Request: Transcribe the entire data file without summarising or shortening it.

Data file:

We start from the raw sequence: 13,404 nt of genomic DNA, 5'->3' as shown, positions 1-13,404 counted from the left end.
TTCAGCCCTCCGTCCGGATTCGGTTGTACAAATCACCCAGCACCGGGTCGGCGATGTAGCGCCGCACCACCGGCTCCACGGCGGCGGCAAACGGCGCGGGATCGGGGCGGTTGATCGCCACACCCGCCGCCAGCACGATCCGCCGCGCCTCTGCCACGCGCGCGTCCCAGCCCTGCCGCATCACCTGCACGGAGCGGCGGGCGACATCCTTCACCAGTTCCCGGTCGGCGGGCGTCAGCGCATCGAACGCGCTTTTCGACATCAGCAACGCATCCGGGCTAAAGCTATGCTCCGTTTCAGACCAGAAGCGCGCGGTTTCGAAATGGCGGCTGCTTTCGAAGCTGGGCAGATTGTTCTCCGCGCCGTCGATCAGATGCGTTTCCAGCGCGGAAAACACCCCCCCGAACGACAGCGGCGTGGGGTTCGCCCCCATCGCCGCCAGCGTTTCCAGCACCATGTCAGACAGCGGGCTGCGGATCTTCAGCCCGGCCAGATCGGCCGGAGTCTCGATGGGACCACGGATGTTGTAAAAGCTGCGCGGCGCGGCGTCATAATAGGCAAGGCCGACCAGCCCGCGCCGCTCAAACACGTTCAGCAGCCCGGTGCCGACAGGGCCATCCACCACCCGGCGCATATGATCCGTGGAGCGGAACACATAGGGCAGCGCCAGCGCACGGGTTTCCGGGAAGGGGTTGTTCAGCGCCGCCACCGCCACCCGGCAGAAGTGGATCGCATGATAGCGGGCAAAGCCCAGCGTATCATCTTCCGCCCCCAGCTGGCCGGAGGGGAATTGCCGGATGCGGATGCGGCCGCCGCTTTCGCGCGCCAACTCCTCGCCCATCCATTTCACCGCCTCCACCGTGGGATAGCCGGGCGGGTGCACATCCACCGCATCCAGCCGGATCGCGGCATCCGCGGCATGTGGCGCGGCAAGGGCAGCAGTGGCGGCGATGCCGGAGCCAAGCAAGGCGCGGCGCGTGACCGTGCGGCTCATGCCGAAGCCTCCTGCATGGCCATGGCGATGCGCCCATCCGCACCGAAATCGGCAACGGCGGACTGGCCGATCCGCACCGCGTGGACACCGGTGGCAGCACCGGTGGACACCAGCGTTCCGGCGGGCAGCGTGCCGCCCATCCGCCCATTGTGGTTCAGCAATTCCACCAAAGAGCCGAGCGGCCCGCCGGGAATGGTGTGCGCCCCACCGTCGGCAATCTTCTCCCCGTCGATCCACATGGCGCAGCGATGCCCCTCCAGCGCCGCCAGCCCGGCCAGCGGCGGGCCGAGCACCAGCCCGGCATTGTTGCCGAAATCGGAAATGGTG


We start from the raw sequence: 13,404 nt of genomic DNA, 5'->3' as shown, positions 1-13,404 counted from the left end.
TTCAGCCCTCCGTCCGGATTCGGTTGTACAAATCACCCAGCACCGGGTCGGCGATGTAGCGCCGCACCACCGGCTCCACGGCGGCGGCAAACGGCGCGGGATCGGGGCGGTTGATCGCCACACCCGCCGCCAGCACGATCCGCCGCGCCTCTGCCACGCGCGCGTCCCAGCCCTGCCGCATCACCTGCACGGAGCGGCGGGCGACATCCTTCACCAGTTCCCGGTCGGCGGGCGTCAGCGCATCGAACGCGCTTTTCGACATCAGCAACGCATCCGGGCTAAAGCTATGCTCCGTTTCAGACCAGAAGCGCGCGGTTTCGAAATGGCGGCTGCTTTCGAAGCTGGGCAGATTGTTCTCCGCGCCGTCGATCAGATGCGTTTCCAGCGCGGAAAACACCCCCCCGAACGACAGCGGCGTGGGGTTCGCCCCCATCGCCGCCAGCGTTTCCAGCACCATGTCAGACAGCGGGCTGCGGATCTTCAGCCCGGCCAGATCGGCCGGAGTCTCGATGGGACCACGGATGTTGTAAAAGCTGCGCGGCGCGGCGTCATAATAGGCAAGGCCGACCAGCCCGCGCCGCTCAAACACGTTCAGCAGCCCGGTGCCGACAGGGCCATCCACCACCCGGCGCATATGATCCGTGGAGCGGAACACATAGGGCAGCGCCAGCGCACGGGTTTCCGGGAAGGGGTTGTTCAGCGCCGCCACCGCCACCCGGCAGAAGTGGATCGCATGATAGCGGGCAAAGCCCAGCGTATCATCTTCCGCCCCCAGCTGGCCGGAGGGGAATTGCCGGATGCGGATGCGGCCGCCGCTTTCGCGCGCCAACTCCTCGCCCATCCATTTCACCGCCTCCACCGTGGGATAGCCGGGCGGGTGCACATCCACCGCATCCAGCCGGATCGCGGCATCCGCGGCATGTGGCGCGGCAAGGGCAGCAGTGGCGGCGATGCCGGAGCCAAGCAAGGCGCGGCGCGTGACCGTGCGGCTCATGCCGAAGCCTCCTGCATGGCCATGGCGATGCGCCCATCCGCACCGAAATCGGCAACGGCGGACTGGCCGATCCGCACCGCGTGGACACCGGTGGCAGCACCGGTGGACACCAGCGTTCCGGCGGGCAGCGTGCCGCCCATCCGCCCATTGTGGTTCAGCAATTCCACCAAAGAGCCGAGCGGCCCGCCGGGAATGGTGTGCGCCCCACCGTCGGCAATCTTCTCCCCGTCGATCCACATGGCGCAGCGATGCCCCTCCAGCGCCGCCAGCCCGGCCAGCGGCGGGCCGAGCACCAGCCCGGCATTGTTGCCGAAATCGGAAATGGTG